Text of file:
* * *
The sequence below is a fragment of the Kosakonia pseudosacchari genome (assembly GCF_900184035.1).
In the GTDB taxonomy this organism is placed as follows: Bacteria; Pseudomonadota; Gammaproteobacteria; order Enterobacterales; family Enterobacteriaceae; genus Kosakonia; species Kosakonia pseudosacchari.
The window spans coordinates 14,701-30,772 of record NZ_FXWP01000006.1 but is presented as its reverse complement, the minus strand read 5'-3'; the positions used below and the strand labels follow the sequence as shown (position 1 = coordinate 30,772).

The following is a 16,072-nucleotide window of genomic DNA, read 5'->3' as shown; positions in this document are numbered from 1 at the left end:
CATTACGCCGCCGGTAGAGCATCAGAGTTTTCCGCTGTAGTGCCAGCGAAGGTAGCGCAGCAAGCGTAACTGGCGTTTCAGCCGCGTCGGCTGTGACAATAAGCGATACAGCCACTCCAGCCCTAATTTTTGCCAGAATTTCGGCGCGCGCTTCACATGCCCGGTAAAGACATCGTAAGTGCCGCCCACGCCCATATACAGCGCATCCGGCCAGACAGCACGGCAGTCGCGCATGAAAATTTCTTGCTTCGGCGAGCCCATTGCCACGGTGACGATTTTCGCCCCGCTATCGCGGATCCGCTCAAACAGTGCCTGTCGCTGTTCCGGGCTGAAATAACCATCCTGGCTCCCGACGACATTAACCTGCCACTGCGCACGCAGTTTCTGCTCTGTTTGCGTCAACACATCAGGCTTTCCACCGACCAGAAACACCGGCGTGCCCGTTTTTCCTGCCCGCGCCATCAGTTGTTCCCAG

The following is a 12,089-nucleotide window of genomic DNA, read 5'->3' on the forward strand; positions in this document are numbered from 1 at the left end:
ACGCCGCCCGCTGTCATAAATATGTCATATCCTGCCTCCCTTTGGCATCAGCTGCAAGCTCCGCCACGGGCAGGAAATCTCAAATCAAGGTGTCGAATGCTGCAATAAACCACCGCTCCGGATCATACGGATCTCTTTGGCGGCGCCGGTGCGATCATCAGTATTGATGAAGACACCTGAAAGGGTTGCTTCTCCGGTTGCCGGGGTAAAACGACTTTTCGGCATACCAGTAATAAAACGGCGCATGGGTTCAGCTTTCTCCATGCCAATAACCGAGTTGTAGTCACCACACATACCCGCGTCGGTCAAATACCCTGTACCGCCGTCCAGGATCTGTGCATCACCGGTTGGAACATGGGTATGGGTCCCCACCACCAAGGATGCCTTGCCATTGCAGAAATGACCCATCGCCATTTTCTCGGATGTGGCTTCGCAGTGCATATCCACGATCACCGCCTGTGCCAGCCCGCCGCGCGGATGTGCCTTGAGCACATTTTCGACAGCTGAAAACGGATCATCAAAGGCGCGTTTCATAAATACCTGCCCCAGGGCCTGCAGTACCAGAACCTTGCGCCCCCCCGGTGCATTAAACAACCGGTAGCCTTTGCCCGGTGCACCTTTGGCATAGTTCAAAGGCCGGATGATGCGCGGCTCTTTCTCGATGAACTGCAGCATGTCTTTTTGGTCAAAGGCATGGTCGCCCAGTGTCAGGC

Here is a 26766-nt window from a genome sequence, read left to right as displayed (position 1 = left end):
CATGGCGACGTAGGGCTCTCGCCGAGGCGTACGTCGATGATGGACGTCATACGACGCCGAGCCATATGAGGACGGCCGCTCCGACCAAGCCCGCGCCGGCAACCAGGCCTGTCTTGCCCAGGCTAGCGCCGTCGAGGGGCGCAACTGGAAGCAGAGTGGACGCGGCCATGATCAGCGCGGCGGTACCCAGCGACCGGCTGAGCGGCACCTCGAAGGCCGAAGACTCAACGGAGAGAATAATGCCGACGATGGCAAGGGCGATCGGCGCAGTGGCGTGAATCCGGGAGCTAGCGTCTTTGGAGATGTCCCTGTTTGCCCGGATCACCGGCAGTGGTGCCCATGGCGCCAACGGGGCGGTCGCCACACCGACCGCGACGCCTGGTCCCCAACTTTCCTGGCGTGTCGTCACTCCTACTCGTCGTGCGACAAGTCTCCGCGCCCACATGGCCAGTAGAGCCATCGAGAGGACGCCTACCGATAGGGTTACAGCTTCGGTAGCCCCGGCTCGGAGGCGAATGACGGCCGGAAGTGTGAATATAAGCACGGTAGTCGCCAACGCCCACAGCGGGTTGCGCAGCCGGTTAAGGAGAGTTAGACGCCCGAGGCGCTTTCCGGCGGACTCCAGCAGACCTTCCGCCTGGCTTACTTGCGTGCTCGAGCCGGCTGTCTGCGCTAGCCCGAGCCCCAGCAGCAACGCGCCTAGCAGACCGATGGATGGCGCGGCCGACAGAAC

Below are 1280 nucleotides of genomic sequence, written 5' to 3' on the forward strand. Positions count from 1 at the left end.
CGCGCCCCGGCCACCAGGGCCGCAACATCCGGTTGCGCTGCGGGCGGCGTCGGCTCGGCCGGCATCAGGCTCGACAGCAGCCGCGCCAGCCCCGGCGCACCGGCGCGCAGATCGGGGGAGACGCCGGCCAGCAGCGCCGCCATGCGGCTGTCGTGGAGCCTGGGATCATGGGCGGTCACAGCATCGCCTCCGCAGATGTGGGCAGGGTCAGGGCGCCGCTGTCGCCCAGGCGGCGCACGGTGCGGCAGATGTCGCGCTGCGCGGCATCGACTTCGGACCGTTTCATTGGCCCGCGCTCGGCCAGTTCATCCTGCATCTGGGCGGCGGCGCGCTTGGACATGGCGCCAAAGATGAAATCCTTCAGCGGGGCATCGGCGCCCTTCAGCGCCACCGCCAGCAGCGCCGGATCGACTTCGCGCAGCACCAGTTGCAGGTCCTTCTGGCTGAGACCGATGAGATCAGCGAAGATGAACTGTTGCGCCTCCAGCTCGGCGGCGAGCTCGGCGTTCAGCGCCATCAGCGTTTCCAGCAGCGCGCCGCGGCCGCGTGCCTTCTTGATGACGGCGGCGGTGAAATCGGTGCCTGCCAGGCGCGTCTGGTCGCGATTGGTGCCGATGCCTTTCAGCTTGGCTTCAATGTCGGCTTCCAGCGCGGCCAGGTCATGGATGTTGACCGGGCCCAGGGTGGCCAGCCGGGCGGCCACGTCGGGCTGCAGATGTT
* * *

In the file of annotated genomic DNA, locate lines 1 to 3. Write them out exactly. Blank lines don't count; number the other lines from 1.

The sequence below is a fragment of the Kosakonia pseudosacchari genome (assembly GCF_900184035.1).
In the GTDB taxonomy this organism is placed as follows: Bacteria; Pseudomonadota; Gammaproteobacteria; order Enterobacterales; family Enterobacteriaceae; genus Kosakonia; species Kosakonia pseudosacchari.
The window spans coordinates 14,701-30,772 of record NZ_FXWP01000006.1 but is presented as its reverse complement, the minus strand read 5'-3'; the positions used below and the strand labels follow the sequence as shown (position 1 = coordinate 30,772).